These are bad times for the Scottish independence movement. The fall of the former chief minister Nicola Sturgeondue to the irregular financing scandal, has plunged the Scottish National Party (SNP) into the biggest crisis in the last two decadesconsummated in recent weeks with the loss of a seat in special elections to the Labor Party and the flight of an MP, Lisa Cameron, to the ranks of the Conservative Party.
The new nationalist leader and chief minister, Humza Yousaf, has barely managed to weather the storm with the party backing his new strategy at the party’s national conference just held in Aberdeen. If the SNP wins a majority in Scotland in the next general election, scheduled for 2024, then he will claim the powers for a second referendum. That will be the renewed independence struggle, which may once again end in a dead end like the one this year, when the Supreme Court ruled in favor of the premier Rishi Sunak in his fight with the regional government.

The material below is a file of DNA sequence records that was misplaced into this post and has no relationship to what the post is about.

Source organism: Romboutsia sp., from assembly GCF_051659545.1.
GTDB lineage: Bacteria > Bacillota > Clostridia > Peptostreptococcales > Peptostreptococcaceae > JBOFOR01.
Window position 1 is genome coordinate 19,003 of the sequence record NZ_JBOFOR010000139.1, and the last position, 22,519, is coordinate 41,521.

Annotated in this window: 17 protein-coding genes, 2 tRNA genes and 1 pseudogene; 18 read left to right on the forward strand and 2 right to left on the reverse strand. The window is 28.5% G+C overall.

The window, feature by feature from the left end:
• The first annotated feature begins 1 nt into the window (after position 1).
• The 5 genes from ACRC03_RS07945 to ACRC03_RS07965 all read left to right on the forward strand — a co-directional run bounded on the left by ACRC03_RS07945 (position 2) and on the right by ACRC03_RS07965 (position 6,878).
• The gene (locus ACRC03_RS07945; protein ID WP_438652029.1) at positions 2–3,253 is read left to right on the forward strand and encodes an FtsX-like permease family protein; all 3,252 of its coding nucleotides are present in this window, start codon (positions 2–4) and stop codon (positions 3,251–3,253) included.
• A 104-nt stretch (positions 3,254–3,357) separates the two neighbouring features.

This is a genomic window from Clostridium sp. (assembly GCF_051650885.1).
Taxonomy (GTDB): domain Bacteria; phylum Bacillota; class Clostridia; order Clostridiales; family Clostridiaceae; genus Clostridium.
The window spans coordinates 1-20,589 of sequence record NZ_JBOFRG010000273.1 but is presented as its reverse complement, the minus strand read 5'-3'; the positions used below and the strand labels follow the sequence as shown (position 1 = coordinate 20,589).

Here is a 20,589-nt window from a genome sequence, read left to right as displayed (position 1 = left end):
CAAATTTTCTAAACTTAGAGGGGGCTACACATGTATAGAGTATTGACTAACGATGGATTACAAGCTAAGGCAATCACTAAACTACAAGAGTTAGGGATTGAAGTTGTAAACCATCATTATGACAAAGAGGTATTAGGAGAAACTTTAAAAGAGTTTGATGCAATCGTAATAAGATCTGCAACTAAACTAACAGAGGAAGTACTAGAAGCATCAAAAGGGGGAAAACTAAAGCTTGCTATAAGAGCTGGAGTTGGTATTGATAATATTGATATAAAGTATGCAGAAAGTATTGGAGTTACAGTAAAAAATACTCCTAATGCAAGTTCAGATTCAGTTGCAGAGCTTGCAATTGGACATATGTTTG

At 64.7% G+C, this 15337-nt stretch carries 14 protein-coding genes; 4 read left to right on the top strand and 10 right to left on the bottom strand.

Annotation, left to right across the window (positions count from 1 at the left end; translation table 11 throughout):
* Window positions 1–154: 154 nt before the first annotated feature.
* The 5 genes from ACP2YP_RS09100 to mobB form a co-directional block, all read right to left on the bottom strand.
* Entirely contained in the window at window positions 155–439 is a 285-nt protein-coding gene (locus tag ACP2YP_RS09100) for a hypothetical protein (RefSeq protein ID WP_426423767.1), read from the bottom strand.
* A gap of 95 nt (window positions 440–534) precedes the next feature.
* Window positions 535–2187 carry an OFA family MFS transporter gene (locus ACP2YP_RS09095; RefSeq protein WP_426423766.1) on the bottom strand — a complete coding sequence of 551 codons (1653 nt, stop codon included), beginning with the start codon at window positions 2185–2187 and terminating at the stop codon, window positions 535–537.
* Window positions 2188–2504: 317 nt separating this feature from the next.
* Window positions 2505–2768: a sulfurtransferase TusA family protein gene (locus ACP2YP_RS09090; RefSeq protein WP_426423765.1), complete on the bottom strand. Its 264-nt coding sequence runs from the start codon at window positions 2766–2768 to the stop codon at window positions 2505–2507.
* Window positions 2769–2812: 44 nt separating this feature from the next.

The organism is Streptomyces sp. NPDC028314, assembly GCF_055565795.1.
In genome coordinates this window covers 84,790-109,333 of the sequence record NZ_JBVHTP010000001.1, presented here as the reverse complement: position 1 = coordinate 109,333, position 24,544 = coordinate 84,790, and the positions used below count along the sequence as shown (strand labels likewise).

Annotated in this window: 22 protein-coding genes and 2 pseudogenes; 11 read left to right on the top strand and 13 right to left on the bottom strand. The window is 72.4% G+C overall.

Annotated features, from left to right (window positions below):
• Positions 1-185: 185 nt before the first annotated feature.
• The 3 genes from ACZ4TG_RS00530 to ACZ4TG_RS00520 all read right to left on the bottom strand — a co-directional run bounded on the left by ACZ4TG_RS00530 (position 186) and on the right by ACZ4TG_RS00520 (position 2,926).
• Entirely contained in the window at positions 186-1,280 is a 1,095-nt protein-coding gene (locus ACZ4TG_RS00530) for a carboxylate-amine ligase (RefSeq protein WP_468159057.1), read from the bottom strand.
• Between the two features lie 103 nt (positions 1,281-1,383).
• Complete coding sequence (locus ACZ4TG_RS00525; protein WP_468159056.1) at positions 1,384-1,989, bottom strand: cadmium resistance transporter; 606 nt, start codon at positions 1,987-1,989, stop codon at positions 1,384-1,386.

The polls show a technical tie between the SNP and the Labor Party, which has ostensibly recovered the ground lost in Scotland under the leadership of Keir Starmer. The Labor leader has also already anticipated his refusal to hold a new sovereignty consultation in Scotland if he becomes prime minister.
Support for independence (47% compared to 53%) has fallen as a result of the serious internal crisis of the SNP, according to the average of Statista polls. Even so, the difference is smaller than at the time of the 2014 referendum (45% to 55%) and the base of support for nationalism is larger than expected after the stunning fall of Nicola Sturgeon, who led the party with an iron fist for almost a decade.
“A majority of seats is a victory, straight and simple,” proclaimed Humza Yousaf at the SNP’s recent national conference in Aberdeen. “If we win that majority, that will be our mandate to open negotiations with the British Government.”